Jackson and Tony Perkins, head of the Family Research Council (probably the premier Religious Right lobby in DC)  have coauthored a book, Personal Faith, Public Policy that seeks to chart a course for the Religious Right, taking into account recent changes in evangelicalism, and no doubt, positioning themselves as leaders of the future, as the founding generation of Religious Right leaders passes from the scene.  

In a post at the Family Research Council web site, Tony Perkins quotes from the book description.

Jackson and Perkins write that the religious Right has experienced significant growth in recent years, becoming more diverse in a number of important ways, from race to age to political affiliation; however, they conclude that unifying these coalitions has been and will continue to be a challenge to the religious Right.

In an effort to unite these diverse coalitions, Jackson and Perkins advocate building upon the pro-life, pro-family issues that have been the mainstay of the religious Right. They intend to expand the religious Right's influence into immigration policy, poverty and social justice, racial reconciliation, and global warming.

"While some argue that evangelicals lose influence when they fail to vote as a bloc for a particular political party, the ability to seed both parties and operate as a political 'free agent' could prove to have a much greater impact on actual public policy. As a result of the broadening of the evangelical movement, both political parties will increasingly have to compete for support of evangelicals to succeed. This, we believe, will ultimately result in policies that are more faith-friendly," write Jackson and Perkins.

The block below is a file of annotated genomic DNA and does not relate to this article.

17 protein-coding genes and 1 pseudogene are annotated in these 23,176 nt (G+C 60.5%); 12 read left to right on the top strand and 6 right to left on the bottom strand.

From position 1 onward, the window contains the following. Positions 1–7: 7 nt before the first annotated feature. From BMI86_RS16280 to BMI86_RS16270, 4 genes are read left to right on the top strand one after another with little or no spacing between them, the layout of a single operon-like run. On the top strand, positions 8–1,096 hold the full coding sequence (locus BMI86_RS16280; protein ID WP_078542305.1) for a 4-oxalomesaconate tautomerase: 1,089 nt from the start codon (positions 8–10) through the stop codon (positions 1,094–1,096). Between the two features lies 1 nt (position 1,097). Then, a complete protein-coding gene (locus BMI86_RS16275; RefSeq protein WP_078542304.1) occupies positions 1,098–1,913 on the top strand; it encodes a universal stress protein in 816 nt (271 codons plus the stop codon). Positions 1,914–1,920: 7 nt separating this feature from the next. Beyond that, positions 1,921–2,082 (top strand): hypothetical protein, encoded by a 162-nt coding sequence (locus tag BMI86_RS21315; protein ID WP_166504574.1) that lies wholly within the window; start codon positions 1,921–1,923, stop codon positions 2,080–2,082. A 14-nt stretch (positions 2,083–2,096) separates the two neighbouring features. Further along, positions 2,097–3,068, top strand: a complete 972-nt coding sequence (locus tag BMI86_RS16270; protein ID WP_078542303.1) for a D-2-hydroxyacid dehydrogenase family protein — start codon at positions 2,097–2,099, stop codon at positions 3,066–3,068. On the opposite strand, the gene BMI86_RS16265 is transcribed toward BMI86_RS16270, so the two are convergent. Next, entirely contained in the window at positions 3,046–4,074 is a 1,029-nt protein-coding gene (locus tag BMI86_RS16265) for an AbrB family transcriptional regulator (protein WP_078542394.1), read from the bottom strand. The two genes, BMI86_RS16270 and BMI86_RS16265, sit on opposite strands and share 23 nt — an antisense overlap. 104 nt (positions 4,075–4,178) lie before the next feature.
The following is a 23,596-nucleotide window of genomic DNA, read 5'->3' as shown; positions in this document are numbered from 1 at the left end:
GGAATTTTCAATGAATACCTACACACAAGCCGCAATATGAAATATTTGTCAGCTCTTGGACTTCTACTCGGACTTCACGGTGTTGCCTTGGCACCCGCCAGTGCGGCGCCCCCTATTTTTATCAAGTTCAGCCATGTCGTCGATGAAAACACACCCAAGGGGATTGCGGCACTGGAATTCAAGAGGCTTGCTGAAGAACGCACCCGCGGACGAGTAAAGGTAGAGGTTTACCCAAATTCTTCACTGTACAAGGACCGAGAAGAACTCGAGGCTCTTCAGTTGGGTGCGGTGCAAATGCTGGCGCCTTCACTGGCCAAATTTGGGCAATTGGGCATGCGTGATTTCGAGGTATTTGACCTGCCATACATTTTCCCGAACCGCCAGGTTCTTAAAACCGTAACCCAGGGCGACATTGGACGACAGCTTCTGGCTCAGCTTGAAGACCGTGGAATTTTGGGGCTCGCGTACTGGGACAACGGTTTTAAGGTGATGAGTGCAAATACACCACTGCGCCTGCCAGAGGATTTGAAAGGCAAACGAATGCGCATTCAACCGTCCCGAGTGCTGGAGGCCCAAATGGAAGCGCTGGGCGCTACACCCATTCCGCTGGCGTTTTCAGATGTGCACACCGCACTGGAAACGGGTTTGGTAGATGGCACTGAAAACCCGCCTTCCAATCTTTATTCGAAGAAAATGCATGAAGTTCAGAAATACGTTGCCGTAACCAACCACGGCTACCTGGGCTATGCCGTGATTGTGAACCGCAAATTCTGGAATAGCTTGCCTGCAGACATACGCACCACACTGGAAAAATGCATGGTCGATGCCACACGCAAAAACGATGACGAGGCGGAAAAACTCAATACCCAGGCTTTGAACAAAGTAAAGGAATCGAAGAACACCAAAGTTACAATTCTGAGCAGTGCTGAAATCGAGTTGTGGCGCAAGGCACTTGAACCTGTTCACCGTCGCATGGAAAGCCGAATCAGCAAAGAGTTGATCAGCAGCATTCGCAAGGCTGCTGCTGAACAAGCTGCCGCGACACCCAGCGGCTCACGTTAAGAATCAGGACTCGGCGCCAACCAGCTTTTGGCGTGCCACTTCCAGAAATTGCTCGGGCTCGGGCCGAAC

The Religious Right is clearly very busy reinventing itself. Exactly what shapes it will take, or how successful it will be, of course remains to be seen. But seeing is the point: It will be worth paying attention to what actually happens, and avoid buying into narratives about the supposed death, decline or irrelevance of the Religious Right -- all  of which are based, at the moment, on little more than wishful thinking.




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While it is encouraging to see some evangelicals waking up to global warming and poverty, it is important to examine their key issues. These are not changing, and it is not necessarily healthy to see they use their twisted priorities to take over the democratic party as well. Also when you read the left blogs, (and I do and feel at home) the attacks against all things religious are becoming increasingly stark and common. Some leadership in the Christian right are showing signs of increased sophistication but the movements strength is in the foot soldiers of the movement, and they are still becoming increasingly locked into the party line and more passionate about their positions. It is time to be very aware, and very cautious about joining with the fringes of this dangerous group of power hungry zealots who would impose their world view on the whole population.

by chaplain on Tue Mar 11, 2008 at 11:09:19 AM EST
that the religious right is dead, in decline, or otherwise irrelevant is a powerful frame that has a lock on the thinking of a lot of people.  It is one of the greatest obstacles to clear thinking and reporting about the actual state of the religious right.

Thus our greatest adversaries are, in some sense, those who profess concern about the religious right and unconcern at the same time.

by Frederick Clarkson on Tue Mar 11, 2008 at 12:57:16 PM EST